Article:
365 Days of Climate Awareness 319 – Global Warming Potential – Daily Kos
Global warming potential is treated as a scalar: that is to say, a number without units, because all greenhouse gases are compared to carbon dioxide. CO2, by definition, has a GWP of 1. Since the gases have vastly different lifetimes: carbon dioxide, roughly 120 years, methane roughly 10.4, and CFCs less than that, their warming potential is averaged into a 100-year span. A few principle gases, using this 100-year average, are listed below. (For concentrations: ppm = parts per million; ppb = parts per billion; ppt = parts per trillion.)
Carbon dioxide (CO2): GWP = 1; lifetime ~120 yrs (but can vary widely); 410 ppm
- Methane (CH4): GWP = 28; lifetime = 10.5 yrs; 1,800 ppb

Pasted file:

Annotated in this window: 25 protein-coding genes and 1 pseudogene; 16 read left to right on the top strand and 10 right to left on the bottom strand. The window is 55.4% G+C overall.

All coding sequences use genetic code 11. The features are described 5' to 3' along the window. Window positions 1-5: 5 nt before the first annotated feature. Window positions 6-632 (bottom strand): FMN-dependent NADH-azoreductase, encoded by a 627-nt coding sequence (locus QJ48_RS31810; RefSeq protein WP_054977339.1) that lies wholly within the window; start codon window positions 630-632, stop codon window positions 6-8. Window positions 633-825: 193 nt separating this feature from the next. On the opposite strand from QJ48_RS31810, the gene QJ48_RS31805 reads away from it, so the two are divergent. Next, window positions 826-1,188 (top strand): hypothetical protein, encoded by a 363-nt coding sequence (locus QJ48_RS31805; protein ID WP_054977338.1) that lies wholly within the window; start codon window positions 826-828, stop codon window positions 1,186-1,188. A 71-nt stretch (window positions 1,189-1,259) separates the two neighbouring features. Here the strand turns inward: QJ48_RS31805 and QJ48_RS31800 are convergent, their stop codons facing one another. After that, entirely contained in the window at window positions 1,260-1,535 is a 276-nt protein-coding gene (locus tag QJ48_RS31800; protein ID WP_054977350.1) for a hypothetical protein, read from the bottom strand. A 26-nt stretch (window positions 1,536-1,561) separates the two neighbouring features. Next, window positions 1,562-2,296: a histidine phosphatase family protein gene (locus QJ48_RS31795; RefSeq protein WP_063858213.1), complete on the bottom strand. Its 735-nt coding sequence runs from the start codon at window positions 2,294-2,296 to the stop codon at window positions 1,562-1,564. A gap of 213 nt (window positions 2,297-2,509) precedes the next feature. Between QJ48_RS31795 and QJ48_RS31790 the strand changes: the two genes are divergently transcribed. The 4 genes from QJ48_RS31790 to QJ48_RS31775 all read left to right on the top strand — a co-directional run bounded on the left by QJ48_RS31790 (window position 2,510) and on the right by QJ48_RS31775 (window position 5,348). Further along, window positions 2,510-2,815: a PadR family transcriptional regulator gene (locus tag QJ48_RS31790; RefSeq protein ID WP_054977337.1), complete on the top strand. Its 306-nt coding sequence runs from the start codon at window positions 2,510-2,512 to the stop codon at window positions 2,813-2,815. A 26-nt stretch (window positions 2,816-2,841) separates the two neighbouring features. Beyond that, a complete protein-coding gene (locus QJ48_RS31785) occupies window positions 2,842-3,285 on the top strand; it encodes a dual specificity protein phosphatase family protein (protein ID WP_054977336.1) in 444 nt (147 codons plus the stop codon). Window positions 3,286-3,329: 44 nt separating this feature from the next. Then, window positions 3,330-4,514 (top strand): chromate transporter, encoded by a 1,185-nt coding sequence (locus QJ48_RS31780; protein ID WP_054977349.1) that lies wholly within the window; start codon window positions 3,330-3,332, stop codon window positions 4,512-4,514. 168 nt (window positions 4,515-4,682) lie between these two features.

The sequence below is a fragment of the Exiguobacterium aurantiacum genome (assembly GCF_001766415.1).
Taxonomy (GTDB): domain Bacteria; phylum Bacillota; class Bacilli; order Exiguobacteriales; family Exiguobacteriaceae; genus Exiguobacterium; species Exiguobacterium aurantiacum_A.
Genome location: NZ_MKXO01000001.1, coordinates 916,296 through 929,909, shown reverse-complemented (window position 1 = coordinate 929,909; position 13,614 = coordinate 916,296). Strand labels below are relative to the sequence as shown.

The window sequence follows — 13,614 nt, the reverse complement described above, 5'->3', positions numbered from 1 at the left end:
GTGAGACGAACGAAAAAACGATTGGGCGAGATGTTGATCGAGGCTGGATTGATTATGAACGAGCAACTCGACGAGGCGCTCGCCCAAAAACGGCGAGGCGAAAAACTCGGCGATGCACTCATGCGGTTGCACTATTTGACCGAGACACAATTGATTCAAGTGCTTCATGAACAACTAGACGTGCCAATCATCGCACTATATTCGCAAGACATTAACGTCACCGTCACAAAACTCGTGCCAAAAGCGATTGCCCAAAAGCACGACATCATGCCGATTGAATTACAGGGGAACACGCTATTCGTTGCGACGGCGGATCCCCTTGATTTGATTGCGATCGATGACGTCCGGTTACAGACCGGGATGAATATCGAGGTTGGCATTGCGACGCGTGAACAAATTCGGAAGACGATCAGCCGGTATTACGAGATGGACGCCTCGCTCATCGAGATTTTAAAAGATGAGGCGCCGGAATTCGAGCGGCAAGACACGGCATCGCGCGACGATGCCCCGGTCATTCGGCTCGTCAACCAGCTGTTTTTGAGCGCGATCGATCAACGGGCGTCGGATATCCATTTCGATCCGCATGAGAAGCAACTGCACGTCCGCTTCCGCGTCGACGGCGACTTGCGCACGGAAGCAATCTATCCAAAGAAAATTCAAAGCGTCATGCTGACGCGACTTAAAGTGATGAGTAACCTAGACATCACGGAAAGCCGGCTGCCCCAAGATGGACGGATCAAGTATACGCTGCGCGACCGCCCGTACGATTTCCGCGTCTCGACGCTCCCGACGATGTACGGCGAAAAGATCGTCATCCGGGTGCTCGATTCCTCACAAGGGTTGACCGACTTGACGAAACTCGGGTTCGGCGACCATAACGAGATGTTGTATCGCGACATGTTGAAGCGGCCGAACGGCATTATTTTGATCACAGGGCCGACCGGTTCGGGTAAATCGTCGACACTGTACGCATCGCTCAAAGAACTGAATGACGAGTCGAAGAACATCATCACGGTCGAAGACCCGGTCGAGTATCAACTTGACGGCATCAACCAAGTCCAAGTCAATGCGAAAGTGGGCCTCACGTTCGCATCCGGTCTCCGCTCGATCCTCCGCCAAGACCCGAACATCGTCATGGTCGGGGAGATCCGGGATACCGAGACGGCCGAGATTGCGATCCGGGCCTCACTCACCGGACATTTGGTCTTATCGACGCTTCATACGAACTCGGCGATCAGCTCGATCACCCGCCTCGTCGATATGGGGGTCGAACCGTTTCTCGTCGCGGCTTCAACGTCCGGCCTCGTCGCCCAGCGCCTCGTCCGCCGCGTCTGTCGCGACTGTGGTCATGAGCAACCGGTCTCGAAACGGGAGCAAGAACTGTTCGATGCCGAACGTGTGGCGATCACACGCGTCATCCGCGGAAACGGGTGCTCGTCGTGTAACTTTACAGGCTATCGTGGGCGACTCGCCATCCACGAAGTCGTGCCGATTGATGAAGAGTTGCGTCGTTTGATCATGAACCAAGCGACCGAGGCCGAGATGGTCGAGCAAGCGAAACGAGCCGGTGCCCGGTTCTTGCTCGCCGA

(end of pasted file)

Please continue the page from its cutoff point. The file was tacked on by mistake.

- Nitrous oxide (N2O): GWP = 265; lifetime = 132 yrs; 380 ppb
- Various chlorofluorocarbons (CFCs): 4,660-13,900; lifetimes 16-500 yrs; 1-100 ppt
- Sulfur hexafluoride (SF6): GWP = 23,500; lifetime = 3,200 yrs; 10 ppt
Different time frames (20 years, 200 years) are used by different agencies around the world, but the concept is the same: amount of energy absorbed by a given mass of greenhouse gas during that timEPA – greenhouse gas concentrationse, given the average solar input of roughly 1.366 kW/sq m. With this statistical tool scientists can directly compare the impacts of various gases, though for high-resolution climate modeling, the different gases with their distinct behaviors are accounted for separately.
Tomorrow: introduction to general circulation models.
Be brave, be steadfast, and be well.